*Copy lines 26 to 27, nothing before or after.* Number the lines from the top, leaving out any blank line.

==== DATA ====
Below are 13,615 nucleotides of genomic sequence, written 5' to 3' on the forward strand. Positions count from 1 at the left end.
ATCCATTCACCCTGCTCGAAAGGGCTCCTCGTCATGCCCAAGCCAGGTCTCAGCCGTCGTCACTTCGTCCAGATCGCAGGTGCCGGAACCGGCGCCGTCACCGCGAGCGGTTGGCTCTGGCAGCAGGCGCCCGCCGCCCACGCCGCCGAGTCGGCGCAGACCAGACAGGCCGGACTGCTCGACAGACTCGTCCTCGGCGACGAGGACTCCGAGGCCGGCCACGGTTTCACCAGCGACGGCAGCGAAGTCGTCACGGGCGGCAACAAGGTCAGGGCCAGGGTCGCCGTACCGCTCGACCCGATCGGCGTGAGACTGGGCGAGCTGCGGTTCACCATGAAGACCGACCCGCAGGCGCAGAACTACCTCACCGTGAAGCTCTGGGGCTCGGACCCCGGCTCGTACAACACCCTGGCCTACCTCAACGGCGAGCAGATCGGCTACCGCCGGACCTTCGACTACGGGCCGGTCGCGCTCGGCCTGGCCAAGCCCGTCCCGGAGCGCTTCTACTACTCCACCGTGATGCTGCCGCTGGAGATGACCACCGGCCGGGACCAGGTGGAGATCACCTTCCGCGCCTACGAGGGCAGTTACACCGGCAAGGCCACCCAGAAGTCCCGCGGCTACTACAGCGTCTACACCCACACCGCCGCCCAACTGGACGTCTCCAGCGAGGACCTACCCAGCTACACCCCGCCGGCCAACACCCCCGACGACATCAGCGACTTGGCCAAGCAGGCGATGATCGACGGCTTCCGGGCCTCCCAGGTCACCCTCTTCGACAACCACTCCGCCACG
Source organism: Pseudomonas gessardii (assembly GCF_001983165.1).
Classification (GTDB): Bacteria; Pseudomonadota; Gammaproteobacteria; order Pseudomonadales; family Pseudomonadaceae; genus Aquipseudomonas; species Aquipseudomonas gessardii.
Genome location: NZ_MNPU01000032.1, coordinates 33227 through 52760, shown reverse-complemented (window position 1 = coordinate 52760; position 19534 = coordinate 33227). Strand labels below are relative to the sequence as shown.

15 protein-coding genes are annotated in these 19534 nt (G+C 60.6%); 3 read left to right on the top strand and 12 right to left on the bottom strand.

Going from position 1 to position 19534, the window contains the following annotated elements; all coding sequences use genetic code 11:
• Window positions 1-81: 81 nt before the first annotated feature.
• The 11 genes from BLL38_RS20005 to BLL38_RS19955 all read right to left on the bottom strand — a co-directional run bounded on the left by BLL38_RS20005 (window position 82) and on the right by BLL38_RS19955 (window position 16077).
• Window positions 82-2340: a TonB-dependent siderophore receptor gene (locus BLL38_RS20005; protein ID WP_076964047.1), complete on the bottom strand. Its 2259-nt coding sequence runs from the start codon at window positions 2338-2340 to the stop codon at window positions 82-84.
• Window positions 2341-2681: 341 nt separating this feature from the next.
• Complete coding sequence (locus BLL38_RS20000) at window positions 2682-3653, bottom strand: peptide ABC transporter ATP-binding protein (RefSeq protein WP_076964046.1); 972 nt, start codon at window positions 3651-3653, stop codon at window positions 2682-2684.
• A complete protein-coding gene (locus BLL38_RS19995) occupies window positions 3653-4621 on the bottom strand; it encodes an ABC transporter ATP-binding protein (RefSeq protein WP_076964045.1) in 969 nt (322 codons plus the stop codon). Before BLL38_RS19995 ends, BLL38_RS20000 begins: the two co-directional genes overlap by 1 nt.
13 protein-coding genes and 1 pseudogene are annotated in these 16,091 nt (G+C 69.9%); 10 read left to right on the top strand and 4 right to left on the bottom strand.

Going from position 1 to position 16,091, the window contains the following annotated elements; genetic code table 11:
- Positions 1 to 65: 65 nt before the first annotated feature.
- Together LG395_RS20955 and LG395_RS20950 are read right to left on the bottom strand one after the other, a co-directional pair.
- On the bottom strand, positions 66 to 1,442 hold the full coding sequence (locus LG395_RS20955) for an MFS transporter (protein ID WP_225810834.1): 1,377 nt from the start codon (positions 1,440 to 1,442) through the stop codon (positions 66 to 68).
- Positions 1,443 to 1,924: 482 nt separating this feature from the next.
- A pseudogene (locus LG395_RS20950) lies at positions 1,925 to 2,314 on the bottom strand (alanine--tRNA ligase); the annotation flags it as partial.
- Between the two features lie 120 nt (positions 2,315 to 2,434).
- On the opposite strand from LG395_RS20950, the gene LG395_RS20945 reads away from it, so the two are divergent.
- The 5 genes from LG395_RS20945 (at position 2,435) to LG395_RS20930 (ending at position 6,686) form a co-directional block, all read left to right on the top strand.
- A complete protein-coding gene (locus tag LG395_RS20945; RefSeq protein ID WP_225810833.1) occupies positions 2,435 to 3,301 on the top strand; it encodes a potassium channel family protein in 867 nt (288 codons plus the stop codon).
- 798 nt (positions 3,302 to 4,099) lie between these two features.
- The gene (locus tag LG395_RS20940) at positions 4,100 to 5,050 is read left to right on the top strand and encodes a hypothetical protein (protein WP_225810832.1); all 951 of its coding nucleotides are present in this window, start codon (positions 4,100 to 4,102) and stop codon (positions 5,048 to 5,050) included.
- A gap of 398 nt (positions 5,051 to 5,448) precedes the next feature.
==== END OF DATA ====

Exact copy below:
- The gene (locus tag LG395_RS20940) at positions 4,100 to 5,050 is read left to right on the top strand and encodes a hypothetical protein (protein WP_225810832.1); all 951 of its coding nucleotides are present in this window, start codon (positions 4,100 to 4,102) and stop codon (positions 5,048 to 5,050) included.
- A gap of 398 nt (positions 5,051 to 5,448) precedes the next feature.